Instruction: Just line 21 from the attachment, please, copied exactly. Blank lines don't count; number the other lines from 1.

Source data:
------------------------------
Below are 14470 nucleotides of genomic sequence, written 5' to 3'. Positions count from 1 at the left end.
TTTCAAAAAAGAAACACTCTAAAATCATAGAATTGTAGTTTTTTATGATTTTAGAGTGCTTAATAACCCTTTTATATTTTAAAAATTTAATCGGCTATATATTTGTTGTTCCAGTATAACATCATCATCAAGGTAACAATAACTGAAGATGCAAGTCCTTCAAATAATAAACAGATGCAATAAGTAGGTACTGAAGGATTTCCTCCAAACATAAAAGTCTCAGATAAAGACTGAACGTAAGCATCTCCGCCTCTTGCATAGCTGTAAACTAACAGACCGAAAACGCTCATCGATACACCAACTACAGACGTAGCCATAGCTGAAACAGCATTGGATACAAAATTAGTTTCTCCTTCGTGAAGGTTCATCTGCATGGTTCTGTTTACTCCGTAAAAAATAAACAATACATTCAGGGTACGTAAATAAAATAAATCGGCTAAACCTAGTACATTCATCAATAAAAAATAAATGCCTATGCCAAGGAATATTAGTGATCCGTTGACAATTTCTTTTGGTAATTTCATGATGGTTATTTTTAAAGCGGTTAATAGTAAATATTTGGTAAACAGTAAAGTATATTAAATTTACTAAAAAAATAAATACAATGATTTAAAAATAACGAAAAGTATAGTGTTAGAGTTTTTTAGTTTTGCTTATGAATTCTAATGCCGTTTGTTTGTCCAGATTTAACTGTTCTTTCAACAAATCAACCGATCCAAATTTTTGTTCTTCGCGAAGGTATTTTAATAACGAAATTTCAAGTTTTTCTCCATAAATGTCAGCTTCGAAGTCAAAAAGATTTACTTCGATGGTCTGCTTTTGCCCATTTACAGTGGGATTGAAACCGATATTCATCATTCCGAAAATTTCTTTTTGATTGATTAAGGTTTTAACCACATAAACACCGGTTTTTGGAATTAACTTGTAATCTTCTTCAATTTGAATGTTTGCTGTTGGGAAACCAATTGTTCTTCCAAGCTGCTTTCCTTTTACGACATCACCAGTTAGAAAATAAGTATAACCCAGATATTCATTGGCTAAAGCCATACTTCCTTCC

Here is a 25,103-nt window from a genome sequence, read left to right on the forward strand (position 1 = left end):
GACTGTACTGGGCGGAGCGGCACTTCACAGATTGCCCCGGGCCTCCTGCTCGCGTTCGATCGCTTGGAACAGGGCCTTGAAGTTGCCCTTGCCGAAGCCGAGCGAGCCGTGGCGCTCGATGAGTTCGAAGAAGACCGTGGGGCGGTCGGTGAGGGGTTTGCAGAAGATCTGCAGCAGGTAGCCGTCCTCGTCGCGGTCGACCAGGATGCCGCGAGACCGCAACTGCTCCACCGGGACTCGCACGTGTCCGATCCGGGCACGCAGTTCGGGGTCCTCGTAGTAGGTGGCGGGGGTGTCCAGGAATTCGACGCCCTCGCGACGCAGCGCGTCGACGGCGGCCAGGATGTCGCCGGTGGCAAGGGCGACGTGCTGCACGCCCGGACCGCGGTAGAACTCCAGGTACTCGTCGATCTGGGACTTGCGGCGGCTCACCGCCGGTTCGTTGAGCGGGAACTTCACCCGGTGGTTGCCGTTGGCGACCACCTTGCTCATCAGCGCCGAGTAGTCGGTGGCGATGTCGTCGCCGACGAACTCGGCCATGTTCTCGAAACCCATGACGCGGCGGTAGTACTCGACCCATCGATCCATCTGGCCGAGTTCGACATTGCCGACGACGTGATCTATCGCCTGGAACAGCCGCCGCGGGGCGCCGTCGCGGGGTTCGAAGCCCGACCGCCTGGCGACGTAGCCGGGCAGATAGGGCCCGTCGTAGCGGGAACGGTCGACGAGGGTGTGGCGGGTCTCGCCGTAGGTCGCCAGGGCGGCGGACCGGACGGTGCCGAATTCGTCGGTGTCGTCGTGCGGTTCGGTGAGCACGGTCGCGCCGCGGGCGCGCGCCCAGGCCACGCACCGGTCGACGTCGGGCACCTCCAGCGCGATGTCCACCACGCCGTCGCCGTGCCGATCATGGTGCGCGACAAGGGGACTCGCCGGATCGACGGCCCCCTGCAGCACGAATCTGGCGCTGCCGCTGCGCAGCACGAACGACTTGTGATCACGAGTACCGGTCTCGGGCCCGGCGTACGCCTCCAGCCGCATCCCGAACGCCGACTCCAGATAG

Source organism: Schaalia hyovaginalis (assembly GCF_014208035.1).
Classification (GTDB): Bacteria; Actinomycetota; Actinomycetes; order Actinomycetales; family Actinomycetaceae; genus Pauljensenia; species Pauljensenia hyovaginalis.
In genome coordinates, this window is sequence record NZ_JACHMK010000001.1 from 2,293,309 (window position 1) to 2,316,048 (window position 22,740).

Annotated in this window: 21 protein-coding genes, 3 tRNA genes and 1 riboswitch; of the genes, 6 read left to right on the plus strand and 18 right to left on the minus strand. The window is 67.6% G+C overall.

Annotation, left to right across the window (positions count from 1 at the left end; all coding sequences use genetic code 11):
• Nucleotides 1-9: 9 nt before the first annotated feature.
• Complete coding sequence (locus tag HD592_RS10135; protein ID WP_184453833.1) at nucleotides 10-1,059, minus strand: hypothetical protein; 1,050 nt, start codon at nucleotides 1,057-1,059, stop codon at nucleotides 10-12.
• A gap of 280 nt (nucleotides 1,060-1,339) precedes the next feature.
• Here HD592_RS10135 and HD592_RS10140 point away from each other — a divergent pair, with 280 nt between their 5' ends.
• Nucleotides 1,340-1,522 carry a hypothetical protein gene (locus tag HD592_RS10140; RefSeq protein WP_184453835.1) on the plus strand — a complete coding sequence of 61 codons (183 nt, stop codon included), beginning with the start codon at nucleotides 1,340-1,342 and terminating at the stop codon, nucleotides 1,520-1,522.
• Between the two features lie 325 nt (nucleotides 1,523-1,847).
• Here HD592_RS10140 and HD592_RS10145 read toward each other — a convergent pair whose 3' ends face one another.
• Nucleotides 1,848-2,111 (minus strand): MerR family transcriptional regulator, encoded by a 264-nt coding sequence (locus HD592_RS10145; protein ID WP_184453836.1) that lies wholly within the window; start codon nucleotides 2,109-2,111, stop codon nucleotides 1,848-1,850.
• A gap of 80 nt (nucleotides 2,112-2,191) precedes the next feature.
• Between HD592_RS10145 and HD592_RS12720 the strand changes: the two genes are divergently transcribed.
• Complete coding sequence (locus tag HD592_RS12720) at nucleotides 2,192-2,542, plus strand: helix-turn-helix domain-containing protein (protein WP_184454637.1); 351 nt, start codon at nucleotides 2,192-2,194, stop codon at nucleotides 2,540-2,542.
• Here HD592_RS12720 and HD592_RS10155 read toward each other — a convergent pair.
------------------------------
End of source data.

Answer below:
• Here HD592_RS12720 and HD592_RS10155 read toward each other — a convergent pair.